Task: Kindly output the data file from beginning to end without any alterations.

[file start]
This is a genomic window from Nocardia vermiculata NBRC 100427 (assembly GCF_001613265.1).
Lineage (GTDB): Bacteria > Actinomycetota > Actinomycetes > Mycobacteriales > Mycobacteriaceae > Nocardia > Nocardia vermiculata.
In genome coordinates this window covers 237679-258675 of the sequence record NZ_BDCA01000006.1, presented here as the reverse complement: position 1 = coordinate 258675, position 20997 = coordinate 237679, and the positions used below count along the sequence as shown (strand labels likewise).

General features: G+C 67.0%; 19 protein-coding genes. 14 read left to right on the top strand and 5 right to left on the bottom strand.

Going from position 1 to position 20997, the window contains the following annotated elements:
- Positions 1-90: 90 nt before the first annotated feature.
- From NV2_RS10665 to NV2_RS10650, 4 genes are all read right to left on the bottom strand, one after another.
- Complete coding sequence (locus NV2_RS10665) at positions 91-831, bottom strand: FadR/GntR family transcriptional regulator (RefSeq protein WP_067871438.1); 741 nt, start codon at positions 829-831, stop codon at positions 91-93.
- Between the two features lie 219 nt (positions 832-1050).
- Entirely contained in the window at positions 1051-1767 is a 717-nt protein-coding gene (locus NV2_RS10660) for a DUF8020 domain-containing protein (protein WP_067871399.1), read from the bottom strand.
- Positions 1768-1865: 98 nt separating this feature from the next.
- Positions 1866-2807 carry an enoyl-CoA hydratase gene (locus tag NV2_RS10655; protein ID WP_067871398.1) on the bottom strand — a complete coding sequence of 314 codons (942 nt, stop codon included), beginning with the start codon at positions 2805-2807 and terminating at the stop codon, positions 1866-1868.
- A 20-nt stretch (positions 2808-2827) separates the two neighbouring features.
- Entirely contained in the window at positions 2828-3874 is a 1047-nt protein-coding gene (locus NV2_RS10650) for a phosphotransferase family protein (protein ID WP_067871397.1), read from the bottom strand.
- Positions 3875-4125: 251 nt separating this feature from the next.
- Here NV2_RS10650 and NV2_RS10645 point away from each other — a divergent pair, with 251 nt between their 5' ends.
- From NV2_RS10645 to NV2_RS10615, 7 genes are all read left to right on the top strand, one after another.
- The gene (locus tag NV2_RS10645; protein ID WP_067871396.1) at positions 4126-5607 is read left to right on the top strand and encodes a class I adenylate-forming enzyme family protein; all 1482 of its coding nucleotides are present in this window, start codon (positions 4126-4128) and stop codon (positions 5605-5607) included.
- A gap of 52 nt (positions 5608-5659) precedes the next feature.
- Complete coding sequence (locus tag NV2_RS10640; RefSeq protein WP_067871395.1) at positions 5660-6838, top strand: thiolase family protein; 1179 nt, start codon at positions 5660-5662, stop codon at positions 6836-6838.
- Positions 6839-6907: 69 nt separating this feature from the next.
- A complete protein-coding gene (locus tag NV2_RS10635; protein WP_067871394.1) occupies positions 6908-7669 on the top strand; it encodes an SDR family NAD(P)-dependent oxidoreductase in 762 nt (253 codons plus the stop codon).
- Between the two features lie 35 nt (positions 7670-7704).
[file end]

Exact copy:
This is a genomic window from Nocardia vermiculata NBRC 100427 (assembly GCF_001613265.1).
Lineage (GTDB): Bacteria > Actinomycetota > Actinomycetes > Mycobacteriales > Mycobacteriaceae > Nocardia > Nocardia vermiculata.
In genome coordinates this window covers 237679-258675 of the sequence record NZ_BDCA01000006.1, presented here as the reverse complement: position 1 = coordinate 258675, position 20997 = coordinate 237679, and the positions used below count along the sequence as shown (strand labels likewise).

General features: G+C 67.0%; 19 protein-coding genes. 14 read left to right on the top strand and 5 right to left on the bottom strand.

Going from position 1 to position 20997, the window contains the following annotated elements:
- Positions 1-90: 90 nt before the first annotated feature.
- From NV2_RS10665 to NV2_RS10650, 4 genes are all read right to left on the bottom strand, one after another.
- Complete coding sequence (locus NV2_RS10665) at positions 91-831, bottom strand: FadR/GntR family transcriptional regulator (RefSeq protein WP_067871438.1); 741 nt, start codon at positions 829-831, stop codon at positions 91-93.
- Between the two features lie 219 nt (positions 832-1050).
- Entirely contained in the window at positions 1051-1767 is a 717-nt protein-coding gene (locus NV2_RS10660) for a DUF8020 domain-containing protein (protein WP_067871399.1), read from the bottom strand.
- Positions 1768-1865: 98 nt separating this feature from the next.
- Positions 1866-2807 carry an enoyl-CoA hydratase gene (locus tag NV2_RS10655; protein ID WP_067871398.1) on the bottom strand — a complete coding sequence of 314 codons (942 nt, stop codon included), beginning with the start codon at positions 2805-2807 and terminating at the stop codon, positions 1866-1868.
- A 20-nt stretch (positions 2808-2827) separates the two neighbouring features.
- Entirely contained in the window at positions 2828-3874 is a 1047-nt protein-coding gene (locus NV2_RS10650) for a phosphotransferase family protein (protein ID WP_067871397.1), read from the bottom strand.
- Positions 3875-4125: 251 nt separating this feature from the next.
- Here NV2_RS10650 and NV2_RS10645 point away from each other — a divergent pair, with 251 nt between their 5' ends.
- From NV2_RS10645 to NV2_RS10615, 7 genes are all read left to right on the top strand, one after another.
- The gene (locus tag NV2_RS10645; protein ID WP_067871396.1) at positions 4126-5607 is read left to right on the top strand and encodes a class I adenylate-forming enzyme family protein; all 1482 of its coding nucleotides are present in this window, start codon (positions 4126-4128) and stop codon (positions 5605-5607) included.
- A gap of 52 nt (positions 5608-5659) precedes the next feature.
- Complete coding sequence (locus tag NV2_RS10640; RefSeq protein WP_067871395.1) at positions 5660-6838, top strand: thiolase family protein; 1179 nt, start codon at positions 5660-5662, stop codon at positions 6836-6838.
- Positions 6839-6907: 69 nt separating this feature from the next.
- A complete protein-coding gene (locus tag NV2_RS10635; protein WP_067871394.1) occupies positions 6908-7669 on the top strand; it encodes an SDR family NAD(P)-dependent oxidoreductase in 762 nt (253 codons plus the stop codon).
- Between the two features lie 35 nt (positions 7670-7704).